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CLOSED "Gastropub" is a silly term. Better to say Newstead Tower Public House serves pub "grub" the way it should be: simple, hearty and utterly delicious. Ingredients are topnotch (grass-fed beef in the hamburger and steak frites are a highlight), and attention is paid to small details, from the three house-made mayonnaises that accompany the excellent beer-battered onion rings to the Brie on a cheese plate, properly runny. Executive chef and owner Anthony Devoti has already set up shop in the Grove neighborhood with the well-regarded Five, but at this friendly spot it feels like he's come home.
Selecting Riverfront Times' Best of St. Louis 2011 was no picnic. Choosing the winner meant several worthy candidates would go unmentioned -- until now. In this Gut Check series, we are chewing our wa... More »
As I prepare to count down my ten favorite dishes of the past year, unemployment is skyrocketing, the Big Three automakers are begging Congress for a bailout and I've spent another week cataloguing local restaurant closings on Gut Check, the... More »
Barack Obama handily won the Scholastic News election by a margin of eighteen points. The students who vote, from kindergarteners to high school seniors, have correctly picked the president-elect all but twice since the first Scholastic ballot... More »
On the first day of the art history class I took in high school, the teacher asked us to define "art." I assumed this was a rhetorical question and we'd spend the next 40 minutes debating what "art" means, only to be told it can't be defined... More »
It's an accepted fact that victory is attractive. But what of the poor skill-less souls for whom winning doesn't come all that naturally? How should that kind of player hope to get some play? Well, that kind of player should schedule a first date on a Wednesday at Newstead Tower Public House. Not only is the gastropub's menu uniformly delicious, meaning there is no risky food choice that will leave you hungry and regretful (classic burgers, their vegetarian mushroom sandwich equivalents and... More »
The burger at Newstead Tower Public House is never exactly the same burger twice. That's its beauty. Unlike so many burgers, merely the end product of an agricultural-industrial process, the patties more often than not formed by a machine in another state and thawed in the restaurant kitchen, this is a product made by human hands. The patties are irregularly shaped. The beef is grass-fed ground chuck from Fruitland Farms (in the tiny town of Fruitland, located off Interstate 55 north of Cape... More »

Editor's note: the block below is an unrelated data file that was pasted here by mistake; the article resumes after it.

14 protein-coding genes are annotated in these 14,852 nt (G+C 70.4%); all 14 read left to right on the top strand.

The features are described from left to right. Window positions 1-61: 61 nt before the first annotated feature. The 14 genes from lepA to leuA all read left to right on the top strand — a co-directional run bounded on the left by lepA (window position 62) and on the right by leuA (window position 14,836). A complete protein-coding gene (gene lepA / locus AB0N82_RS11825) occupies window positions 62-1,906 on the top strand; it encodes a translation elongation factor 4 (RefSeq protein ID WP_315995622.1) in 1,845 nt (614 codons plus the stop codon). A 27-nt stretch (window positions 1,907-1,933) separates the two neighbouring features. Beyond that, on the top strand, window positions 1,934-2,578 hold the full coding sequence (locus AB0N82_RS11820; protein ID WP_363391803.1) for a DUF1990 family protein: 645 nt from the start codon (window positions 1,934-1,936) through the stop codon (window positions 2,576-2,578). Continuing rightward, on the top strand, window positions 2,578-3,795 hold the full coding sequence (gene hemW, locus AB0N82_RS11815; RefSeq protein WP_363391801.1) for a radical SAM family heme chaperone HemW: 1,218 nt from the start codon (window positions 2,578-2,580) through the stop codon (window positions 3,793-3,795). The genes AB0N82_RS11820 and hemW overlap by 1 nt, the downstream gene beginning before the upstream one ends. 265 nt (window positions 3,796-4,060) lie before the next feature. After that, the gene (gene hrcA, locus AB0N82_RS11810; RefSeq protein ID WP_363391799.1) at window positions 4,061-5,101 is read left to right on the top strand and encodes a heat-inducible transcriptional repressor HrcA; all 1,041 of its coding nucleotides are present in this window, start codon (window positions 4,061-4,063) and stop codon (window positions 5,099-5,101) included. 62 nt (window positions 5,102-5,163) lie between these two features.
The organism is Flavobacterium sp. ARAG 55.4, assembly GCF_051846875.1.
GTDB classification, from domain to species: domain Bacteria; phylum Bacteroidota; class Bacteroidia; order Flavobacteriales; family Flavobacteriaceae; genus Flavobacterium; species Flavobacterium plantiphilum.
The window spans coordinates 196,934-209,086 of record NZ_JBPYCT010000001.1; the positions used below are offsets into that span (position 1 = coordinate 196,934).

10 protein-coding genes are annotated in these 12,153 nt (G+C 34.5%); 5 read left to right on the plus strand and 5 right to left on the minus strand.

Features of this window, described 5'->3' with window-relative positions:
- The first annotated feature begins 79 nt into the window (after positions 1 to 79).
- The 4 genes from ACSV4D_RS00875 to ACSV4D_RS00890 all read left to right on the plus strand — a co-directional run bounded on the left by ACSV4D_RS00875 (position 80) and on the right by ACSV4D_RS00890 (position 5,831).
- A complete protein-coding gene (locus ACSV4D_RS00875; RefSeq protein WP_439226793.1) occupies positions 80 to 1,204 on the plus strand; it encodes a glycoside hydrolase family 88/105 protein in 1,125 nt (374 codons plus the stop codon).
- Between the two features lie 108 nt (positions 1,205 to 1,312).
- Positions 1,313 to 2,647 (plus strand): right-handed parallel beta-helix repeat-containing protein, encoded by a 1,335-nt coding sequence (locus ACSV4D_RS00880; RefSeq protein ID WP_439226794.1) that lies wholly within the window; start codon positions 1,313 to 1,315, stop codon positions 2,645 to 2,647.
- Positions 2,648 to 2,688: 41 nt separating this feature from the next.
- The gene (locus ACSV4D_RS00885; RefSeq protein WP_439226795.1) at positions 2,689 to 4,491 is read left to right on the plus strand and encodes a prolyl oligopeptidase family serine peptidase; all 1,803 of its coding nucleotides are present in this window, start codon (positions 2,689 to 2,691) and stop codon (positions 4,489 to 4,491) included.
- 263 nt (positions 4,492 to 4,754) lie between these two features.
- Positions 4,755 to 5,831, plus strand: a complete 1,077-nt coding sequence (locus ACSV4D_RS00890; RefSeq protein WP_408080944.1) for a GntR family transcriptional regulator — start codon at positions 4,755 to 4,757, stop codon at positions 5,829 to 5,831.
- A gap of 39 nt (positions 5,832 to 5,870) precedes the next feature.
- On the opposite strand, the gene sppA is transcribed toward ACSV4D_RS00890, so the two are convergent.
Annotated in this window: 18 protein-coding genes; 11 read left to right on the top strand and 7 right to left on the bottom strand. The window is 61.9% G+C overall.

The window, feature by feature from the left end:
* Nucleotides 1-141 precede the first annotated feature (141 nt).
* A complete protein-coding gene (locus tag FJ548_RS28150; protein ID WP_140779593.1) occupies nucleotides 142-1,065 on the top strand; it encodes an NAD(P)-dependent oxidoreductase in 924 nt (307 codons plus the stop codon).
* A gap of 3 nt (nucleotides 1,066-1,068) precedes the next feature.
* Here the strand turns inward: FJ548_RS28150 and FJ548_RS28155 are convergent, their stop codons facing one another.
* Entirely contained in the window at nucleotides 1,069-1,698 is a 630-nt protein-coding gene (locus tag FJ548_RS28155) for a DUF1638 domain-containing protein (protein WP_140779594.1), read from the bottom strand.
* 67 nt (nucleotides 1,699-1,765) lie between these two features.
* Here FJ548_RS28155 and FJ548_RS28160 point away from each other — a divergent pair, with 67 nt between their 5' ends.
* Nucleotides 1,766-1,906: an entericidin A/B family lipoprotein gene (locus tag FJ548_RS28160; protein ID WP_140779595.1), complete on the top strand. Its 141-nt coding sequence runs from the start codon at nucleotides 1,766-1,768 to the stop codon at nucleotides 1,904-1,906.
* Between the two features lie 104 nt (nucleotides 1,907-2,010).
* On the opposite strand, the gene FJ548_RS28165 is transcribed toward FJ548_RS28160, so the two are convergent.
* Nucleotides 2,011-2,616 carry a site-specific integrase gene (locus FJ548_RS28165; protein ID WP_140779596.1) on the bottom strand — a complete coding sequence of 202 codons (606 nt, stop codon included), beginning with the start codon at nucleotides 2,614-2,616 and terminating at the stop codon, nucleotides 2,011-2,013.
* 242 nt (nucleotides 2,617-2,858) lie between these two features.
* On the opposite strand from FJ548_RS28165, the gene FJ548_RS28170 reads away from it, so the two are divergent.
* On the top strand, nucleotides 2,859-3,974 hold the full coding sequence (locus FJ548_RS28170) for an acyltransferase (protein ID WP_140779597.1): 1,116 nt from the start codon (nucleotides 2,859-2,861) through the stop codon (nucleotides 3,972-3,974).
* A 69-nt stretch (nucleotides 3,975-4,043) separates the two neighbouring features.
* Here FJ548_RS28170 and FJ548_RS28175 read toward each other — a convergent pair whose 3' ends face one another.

Ask a dozen food types to define a gastropub and you'll get a dozen different answers. They'll probably agree on two things, though: 1) it's a silly term; and 2) it has nothing to do with snails and slugs. Like pornography, you know a gastropub when you see it -- or, in the case of Newstead Tower Public House, taste it. There's nothing snazzy about the menu from owner and executive chef Anthony Devoti and his right-hand man Cory Shupe (see also Best Service in a Restaurant, which lauds... More »
The key to the hamburger is the hamburger. If that's not a Zen koan, it should be. Too many burger joints view the humble patty -- which, you know, just so happens to be a cornerstone of American culture -- as a vacant lot on which they can build terrifying towers of caloric excess. (Yes, we're looking at you, Thickburger.) That ain't the case at Newstead Tower Public House, the new gastropub in Forest Park Southeast's Grove neighborhood. Here the star of the hamburger is the meat... More »
The key to the hamburger is the hamburger. If that's not a Zen koan, it should be. Too many burger joints view the humble patty — which, you know, just so happens to be a cornerstone of American culture — as a vacant lot on which they can build terrifying towers of caloric excess. (Yes, we're looking at you, Thickburger.) That ain't the case at Newstead Tower Public House, the new gastropub in Forest Park Southeast's Grove neighborhood. Here the star of the hamburger is the meat itself: a plump, juicy hunk o' chuck nestled between two halves of a soft, slighty sweet roll. But that's not any old ground chuck. It's grass-fed beef from Cape Girardeau's Fruitland Farms, and that's what really sets this burger apart. This is what beef should taste like, a clean, pure flavor that will make you wonder if you've ever really had a hamburger before.
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